The mausoleum was inspired by Lenin’s Tomb in Moscow. Ho Chi Minh’s body lies preserved in a glass case under dim lights for viewing.
Before entering the structure, you’ll need to check your belongings then walk in a respectful manner to view the body. Stopping or taking pictures is strictly prohibited.
Quan Thanh Temple
Quan Thanh Temple is a Taoist temple built during the Ly Dynasty. Representing the north, it’s one of four sacred temples built to protect Hanoi from evil spirits. The other three are Bach Ma in the east, Kim Liem in the South, and Than Linh Lang in the west.
Quan Thanh Temple isn’t that big so make a quick stop here before proceeding to the last cultural stop on this Hanoi itinerary.
Tran Quoc Pagoda
If you follow this Hanoi itinerary to a tee, then you should arrive at Tran Quoc Pagoda before sunset when the temple is at its most beautiful.
Aside from being the oldest Buddhist temple in Hanoi, what makes Tran Quoc Pagoda special is its location. It’s situated on a small island in the southeastern section of Ho Tay, Hanoi’s largest freshwater lake. It’s a peaceful area made even more beautiful by the golden light of sunset.
The temple closes at 4PM so you should get here before then if you’d like to explore the temple. But many people may be “templed out” at this point so I wouldn’t kill myself to get there. What’s important is the sunset view.
Ca Phe Duy Tri
If you’d like to cool off with another drink before dinner, then Ca Phe Duy Tri is a great place to go after enjoying the sunset at Tran Quoc Pagoda.
Open since 1936, Ca Phe Duy Tri is a local favorite with a reputation for serving some of the best coffee in Hanoi. They’re known for their slow drip coffee and their ca phe sua chua or yogurt coffee.
If you feel like something hot, then get the ca phe den. They use the best Vietnamese beans and filter their coffee for up to twenty minutes to maximize its flavor.
If you’d prefer something cold, then a glass of ca phe sua chua is perfect. Like the coconut coffee at Cong Caphe, yogurt coffee is an iced coffee drink similar to a slushie.
Unlike other cafes, Ca Phe Duy Tri makes their yogurt in-house which is why they’re known for having the best yogurt coffee in Hanoi. It’s refreshing and delicious.
Address: 43A Phố Yên Phụ, Yên Phụ, Tây Hồ, Hanoi, Vietnam
Operating Hours: 7AM-10:30PM, daily
What to Order: Ca phe sua chua (yogurt coffee), ca phe den (black coffee)
Expect to Spend: About VND 25,000
Banh Cuon Ba Xuan
For dinner, I suggest going to two places. You first stop will be Banh Cuon Ba Xuan, a restaurant speciaizing in banh cuon which is another dish associated with Hanoi and northern Vietnam.
Similar to cheong fun, banh cuon is a type of rice roll made with thin sheets of steamed fermented rice batter filled with ground pork and wood ear mushroom. They’re topped with fried shallots and often served with a side of fresh herbs, gio lua (Vietnamese pork sausage), sliced cucumber, and nuoc cham.
Banh cuon is delicious but not very filling which is why I’m suggesting it as an appetizer. Banh Cuon Ba Xuan is a local favorite and a great place to try banh cuon.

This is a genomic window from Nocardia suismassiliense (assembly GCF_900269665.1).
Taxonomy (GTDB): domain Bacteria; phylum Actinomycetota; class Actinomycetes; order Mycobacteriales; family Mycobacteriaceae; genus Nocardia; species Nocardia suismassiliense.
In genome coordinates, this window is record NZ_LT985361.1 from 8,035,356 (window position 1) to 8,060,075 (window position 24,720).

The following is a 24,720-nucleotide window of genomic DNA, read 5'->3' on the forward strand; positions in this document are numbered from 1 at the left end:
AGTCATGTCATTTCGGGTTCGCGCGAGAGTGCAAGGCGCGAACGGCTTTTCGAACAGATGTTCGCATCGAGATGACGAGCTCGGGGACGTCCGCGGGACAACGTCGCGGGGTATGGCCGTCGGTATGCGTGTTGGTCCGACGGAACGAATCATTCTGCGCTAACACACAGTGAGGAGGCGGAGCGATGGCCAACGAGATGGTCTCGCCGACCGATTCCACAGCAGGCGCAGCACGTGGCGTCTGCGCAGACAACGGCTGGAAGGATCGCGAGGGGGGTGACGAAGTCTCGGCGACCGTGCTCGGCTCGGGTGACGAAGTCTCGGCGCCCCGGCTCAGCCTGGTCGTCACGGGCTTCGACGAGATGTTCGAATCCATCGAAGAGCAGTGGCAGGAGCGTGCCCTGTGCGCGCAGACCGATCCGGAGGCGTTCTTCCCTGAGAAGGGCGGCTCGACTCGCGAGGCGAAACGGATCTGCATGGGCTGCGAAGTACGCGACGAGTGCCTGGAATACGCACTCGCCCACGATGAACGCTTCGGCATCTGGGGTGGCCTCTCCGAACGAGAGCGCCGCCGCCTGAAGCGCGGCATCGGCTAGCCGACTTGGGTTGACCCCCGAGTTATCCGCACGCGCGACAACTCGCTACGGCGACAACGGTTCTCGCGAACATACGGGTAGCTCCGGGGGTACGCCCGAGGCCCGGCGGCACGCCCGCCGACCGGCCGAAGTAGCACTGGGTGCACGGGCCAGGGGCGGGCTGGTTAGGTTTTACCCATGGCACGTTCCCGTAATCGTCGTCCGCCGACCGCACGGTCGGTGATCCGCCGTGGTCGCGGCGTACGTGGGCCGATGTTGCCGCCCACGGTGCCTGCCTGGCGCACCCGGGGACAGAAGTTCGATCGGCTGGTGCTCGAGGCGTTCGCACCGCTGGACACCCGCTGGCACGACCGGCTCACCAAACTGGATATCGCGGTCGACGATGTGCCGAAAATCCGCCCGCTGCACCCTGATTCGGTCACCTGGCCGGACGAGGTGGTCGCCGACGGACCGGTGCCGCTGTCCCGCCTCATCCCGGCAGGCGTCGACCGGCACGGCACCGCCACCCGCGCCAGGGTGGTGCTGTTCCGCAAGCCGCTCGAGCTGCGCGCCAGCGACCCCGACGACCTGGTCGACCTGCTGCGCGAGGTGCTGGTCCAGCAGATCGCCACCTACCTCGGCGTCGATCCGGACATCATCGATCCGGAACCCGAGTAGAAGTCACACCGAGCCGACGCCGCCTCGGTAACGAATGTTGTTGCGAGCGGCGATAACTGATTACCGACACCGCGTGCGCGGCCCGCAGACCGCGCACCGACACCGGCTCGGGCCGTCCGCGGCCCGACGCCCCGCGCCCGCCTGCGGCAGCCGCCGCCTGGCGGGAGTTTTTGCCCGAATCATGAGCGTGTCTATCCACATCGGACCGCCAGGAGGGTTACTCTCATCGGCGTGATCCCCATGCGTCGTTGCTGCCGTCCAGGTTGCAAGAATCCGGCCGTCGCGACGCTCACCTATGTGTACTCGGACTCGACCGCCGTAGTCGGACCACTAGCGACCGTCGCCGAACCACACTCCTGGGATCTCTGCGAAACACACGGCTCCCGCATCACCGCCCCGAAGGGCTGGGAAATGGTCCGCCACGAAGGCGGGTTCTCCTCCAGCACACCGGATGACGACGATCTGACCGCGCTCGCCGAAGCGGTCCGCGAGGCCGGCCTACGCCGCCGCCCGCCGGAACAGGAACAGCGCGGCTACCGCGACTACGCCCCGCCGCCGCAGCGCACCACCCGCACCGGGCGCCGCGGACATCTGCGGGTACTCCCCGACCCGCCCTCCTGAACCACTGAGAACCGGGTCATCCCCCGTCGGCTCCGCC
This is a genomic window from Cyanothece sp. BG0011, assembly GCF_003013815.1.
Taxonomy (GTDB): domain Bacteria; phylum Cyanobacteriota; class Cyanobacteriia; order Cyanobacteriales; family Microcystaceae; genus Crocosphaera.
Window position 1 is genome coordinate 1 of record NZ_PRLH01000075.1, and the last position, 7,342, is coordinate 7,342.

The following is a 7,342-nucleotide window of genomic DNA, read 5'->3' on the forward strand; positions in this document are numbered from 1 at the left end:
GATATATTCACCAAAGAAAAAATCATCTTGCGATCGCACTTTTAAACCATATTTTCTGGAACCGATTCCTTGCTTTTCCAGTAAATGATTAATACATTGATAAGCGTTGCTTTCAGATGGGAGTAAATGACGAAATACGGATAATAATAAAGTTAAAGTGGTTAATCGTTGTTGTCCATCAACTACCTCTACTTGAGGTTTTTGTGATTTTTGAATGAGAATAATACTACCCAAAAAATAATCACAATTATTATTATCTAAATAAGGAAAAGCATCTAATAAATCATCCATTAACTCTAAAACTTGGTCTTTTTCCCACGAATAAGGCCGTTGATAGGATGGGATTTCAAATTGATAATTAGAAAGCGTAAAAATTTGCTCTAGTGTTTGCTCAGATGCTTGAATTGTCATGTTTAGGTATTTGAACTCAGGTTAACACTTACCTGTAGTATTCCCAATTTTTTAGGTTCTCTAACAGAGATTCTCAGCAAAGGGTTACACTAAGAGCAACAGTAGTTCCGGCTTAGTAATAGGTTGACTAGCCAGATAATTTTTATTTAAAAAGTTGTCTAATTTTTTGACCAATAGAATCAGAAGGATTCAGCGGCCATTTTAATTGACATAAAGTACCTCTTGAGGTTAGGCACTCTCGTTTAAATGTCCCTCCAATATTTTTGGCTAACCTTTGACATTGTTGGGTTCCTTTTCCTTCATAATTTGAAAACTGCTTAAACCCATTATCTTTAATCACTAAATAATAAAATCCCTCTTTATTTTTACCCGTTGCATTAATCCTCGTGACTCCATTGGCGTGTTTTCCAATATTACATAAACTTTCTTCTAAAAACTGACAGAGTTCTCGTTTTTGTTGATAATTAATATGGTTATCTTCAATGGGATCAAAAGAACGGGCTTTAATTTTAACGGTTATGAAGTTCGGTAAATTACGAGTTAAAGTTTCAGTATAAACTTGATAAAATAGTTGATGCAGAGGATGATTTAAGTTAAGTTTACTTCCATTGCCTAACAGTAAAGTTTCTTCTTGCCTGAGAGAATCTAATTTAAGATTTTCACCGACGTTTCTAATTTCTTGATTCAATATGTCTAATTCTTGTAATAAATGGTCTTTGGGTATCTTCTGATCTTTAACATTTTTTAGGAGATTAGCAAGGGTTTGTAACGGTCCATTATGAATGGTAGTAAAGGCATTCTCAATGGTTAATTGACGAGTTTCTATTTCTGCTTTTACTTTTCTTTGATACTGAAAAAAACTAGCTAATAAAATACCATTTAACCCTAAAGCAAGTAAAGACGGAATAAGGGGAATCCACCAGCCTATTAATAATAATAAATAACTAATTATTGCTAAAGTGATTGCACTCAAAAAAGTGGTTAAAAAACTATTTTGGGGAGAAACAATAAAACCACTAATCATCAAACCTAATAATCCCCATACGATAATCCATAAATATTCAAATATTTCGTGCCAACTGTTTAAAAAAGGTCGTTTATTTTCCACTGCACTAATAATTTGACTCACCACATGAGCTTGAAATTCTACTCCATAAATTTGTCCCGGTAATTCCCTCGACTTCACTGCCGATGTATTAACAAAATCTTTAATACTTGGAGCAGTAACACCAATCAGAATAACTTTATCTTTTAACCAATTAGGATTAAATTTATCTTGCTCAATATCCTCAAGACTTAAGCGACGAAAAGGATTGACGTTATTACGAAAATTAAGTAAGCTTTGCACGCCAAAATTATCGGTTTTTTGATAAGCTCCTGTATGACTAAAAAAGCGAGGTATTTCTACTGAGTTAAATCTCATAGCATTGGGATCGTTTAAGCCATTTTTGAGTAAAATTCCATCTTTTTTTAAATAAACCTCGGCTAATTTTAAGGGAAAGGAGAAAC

Address: Dốc Hòe Nhai, Nguyễn Trung Trực, Ba Đình, Hanoi, Vietnam
Operating Hours: 6:30AM-11:30PM, daily
What to Order: Banh cuon
Expect to Spend: About VND 30,000 for banh cuon
Bun Bo Nam Bo Bach Phuong
If you’re still hungry after the banh cuon, then you can fill up with another tasty noodle dish called bun bo nam bo.
Bun bo nam bo is a type of beef noodle dish made with thinly sliced stir-fried beef and rice vermicelli noodles. It’s served with lettuce and topped with a host of ingredients like fried shallots, pickled vegetables, bean sprouts, and roasted peanuts.
Sweet, savory, crunchy, and a little tangy, bun bo nam bo is a delicious dish that I think most people will enjoy. Recommended to my by a local, Bach Phuong is known for serving some of the best bun bo nam bo in Hanoi.
Address: 67 Hàng Điếu, Cửa Đông, Hoàn Kiếm, Hanoi, Vietnam
Operating Hours: 7:30AM-10:30PM, daily
What to Order: Bun bo nam bo
Estimated Time to Spend: About VND 60,000 per bowl
HANOI ITINERARY: DAY 3
Ha Long Bay
Two full days is enough time to see Hanoi’s highlights. For your third day, I suggest going on a day trip, and there’s no better day trip from Hanoi than to Ha Long Bay. It’s a UNESCO World Heritage Site and one of the most beautiful destinations in Vietnam.
We went on an overnight cruise in Ha Long Bay which is preferable to a day trip if you have the time. You’ll get to experience and enjoy Ha Long Bay at a more leisurely pace.
But if you’re pressed for time, then it is possible to do a day trip. Klook and Get Your Guide offer several Ha Long Bay cruises, including a few day trips. You’ll have about four hours to enjoy Ha Long Bay before making the trip back to Hanoi.
Length of Tour: Full day
HANOI LOCATION MAP
Check out our map to help you understand where these Hanoi attractions are and why I’ve listed them in this order. Click on the link to open a live version of the map in a new window.
FINAL THOUGHTS ON THIS HANOI 3-DAY ITINERARY
As described at the top of this article, Hanoi is my favorite city in Vietnam. From all the Vietnamese cities we’ve visited so far, it has the ideal blend of culture, architecture, atmosphere, coffee, and food. It’s the most liveable city and a place we always look forward to visiting.
Most of the city’s top tourist attractions are located within a relatively compact area so 2 or 3 days in Hanoi should be enough time to give you a good feel for the city. If you can cover everything within the first 2 days, then you can go on a one-day Ha Long Bay cruise on your third day. It’s absolutely spectacular and a must-do in Vietnam.
In any case, I hope you found this 3 day Hanoi itinerary useful. If you need help with anything, then feel free to let us know in the comments below. Thanks for reading and have an amazing time in Vietnam!